This is particularly important where the principal is an artificial body such as a company or other corporate organisation. In the case of our constitution, we extended this duty to the relationship between the State and Ministers and public officers, because the State is also an artificial creation. The common denominator between artificial bodies like companies and the state is that they rely on humans for their operations. But they are also at risk because humans are motivated by self-interest. It is easy for humans to look after their personal interests ahead of their official duties. A director of a company might divert a contract that is meant for the company. He might use company property for personal profit.

Conflicts of interest are also prohibited because they are unfair on competitors for the same opportunities. An insider has access to privileged information which competitors do not have. An insider may also have influence over decision-makers which external competitors do not have. Insiders would almost always take advantage of their vantage position to the disadvantage of their competitors. It is important therefore, in the interests of fairness, to take a tough stance towards conflicts of interest.

Constitutional Provisions

There are specific provisions which address the issue of conflicts of interests. This is why the law requires agents/insiders to declare their personal interests in any matter that involves opportunities from or due to their principal. Company law demands a return of secret profits earned by a director by virtue of conflicts of interest.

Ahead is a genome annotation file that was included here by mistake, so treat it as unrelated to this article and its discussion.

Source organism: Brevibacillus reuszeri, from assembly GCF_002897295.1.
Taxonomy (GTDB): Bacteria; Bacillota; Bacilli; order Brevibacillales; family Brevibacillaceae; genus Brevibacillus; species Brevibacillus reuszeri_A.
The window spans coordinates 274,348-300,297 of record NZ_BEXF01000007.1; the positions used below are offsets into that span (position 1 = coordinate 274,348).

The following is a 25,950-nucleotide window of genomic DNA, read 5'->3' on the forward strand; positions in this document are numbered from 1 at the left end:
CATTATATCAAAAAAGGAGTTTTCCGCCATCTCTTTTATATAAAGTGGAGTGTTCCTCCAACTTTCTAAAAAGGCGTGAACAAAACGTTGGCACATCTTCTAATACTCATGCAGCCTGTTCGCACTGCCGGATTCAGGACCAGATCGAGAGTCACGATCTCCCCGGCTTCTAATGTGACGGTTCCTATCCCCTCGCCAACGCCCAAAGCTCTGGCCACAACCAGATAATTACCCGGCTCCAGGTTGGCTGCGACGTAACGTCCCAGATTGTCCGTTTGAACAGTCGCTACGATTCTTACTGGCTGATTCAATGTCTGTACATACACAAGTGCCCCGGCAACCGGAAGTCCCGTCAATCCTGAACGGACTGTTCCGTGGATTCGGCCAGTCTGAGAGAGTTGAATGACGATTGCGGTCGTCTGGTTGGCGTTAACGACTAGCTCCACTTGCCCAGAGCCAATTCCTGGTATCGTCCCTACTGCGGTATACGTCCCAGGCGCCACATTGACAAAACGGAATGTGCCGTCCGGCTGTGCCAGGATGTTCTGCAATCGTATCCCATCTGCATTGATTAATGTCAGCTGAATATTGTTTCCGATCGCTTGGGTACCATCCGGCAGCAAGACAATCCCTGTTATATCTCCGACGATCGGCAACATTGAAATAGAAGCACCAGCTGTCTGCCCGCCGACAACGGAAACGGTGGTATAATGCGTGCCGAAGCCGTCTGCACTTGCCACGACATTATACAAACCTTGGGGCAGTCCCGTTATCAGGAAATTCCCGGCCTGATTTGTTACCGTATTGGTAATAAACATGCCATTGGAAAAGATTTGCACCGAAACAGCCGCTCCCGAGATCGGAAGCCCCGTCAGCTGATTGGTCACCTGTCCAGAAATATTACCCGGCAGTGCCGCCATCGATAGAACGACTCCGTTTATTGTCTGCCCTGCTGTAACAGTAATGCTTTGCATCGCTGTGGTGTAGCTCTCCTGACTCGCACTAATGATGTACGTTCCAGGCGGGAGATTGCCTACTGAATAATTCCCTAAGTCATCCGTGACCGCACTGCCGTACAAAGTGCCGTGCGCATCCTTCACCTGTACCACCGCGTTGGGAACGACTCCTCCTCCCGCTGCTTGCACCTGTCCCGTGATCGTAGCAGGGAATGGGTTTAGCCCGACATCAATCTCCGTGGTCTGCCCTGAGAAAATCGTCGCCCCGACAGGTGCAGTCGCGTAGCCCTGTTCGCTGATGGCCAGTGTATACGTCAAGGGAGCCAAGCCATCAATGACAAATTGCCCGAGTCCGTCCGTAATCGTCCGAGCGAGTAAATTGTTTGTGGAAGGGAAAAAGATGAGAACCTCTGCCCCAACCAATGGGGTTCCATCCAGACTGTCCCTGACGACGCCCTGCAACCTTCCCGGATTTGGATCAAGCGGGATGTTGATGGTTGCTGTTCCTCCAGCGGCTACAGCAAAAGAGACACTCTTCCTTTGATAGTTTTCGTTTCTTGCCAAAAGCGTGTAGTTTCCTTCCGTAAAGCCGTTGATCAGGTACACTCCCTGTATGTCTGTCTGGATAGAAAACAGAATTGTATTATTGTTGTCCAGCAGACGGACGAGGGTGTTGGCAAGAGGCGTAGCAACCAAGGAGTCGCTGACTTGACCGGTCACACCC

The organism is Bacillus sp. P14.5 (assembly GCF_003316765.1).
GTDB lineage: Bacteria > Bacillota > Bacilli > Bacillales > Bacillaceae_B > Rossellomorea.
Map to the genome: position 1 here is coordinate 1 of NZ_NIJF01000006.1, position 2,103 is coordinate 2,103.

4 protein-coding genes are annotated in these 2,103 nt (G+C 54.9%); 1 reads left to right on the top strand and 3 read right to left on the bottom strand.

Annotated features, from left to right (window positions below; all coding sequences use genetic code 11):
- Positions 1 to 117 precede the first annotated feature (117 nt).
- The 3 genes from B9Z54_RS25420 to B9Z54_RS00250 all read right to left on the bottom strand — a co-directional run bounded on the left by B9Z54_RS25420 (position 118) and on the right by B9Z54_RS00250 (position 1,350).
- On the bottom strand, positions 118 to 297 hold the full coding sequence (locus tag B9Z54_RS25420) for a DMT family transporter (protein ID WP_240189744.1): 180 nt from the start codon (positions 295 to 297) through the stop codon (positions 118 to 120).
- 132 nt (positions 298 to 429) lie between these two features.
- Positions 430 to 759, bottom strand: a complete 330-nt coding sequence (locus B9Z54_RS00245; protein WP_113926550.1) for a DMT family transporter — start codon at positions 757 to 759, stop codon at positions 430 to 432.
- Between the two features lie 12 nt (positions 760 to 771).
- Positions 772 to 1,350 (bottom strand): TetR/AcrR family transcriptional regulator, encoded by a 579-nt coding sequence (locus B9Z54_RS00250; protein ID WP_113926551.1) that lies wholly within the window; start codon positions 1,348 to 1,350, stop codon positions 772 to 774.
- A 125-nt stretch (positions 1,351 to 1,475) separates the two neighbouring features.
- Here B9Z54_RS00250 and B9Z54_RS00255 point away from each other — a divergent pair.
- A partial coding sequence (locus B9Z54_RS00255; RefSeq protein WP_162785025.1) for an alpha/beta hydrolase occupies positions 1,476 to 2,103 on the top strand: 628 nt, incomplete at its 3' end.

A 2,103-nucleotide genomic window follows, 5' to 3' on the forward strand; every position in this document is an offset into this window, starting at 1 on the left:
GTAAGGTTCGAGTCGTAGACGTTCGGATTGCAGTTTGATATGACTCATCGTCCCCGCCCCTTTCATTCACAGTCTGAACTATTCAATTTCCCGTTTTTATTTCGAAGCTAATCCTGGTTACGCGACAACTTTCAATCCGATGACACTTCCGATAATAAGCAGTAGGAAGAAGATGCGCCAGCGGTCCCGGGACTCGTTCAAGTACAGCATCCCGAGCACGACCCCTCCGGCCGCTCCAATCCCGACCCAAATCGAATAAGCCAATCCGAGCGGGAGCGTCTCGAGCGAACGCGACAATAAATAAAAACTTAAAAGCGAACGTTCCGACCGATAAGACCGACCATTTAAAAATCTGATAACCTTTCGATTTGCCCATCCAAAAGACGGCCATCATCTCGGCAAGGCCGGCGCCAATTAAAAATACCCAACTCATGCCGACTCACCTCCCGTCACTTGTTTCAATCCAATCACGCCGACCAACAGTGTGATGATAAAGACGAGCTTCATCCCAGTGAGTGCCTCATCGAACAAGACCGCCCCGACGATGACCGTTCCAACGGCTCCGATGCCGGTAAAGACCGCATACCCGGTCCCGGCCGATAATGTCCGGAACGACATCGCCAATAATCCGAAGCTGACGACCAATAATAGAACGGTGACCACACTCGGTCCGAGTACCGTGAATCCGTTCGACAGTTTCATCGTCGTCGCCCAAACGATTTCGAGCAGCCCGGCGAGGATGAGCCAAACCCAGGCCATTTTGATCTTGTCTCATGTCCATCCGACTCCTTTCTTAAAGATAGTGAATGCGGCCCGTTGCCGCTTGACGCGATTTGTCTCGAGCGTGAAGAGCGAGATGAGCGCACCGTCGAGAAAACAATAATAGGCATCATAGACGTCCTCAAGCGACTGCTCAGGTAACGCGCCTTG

In framing our constitution, we adapted these rules on conflicts of interest to apply them to the situation of Ministers and public officers. The first of these is section 106(2) of the Constitution which states as follows:

“2. Vice-Presidents, Ministers and Deputy Ministers may not, during their tenure of office

b. act in any way that is inconsistent with their office, or expose themselves to any situation involving the risk of a conflict between their official responsibilities and private interests; or

c. use their position, or any information entrusted to them, to enrich themselves or improperly benefit any other person.”

These provisions were designed to prevent conflicts of interest by Vice Presidents, Ministers and Deputy Ministers (hereafter collectively referred to as “Ministers”). There are two critical parts which apply to the Gumbo situation.

1. Prohibition of exposure to conflicts of interest

First, the provision does not allow Ministers “to expose themselves to any situation involving the risk of a conflict between their official responsibilities and private interests”. The question that has to be asked is: whether a Minister has placed himself in a situation in which he is exposed to the risk of conflict of interest between his public duties and personal interests?

The test in this case is mere exposure to a situation that presents the risk of a conflict of interest. There is no need to demonstrate actual conflict. Mere exposure to the risk of a conflict is enough to trigger a breach of this provision. In the case, of Gumbo it has to be asked: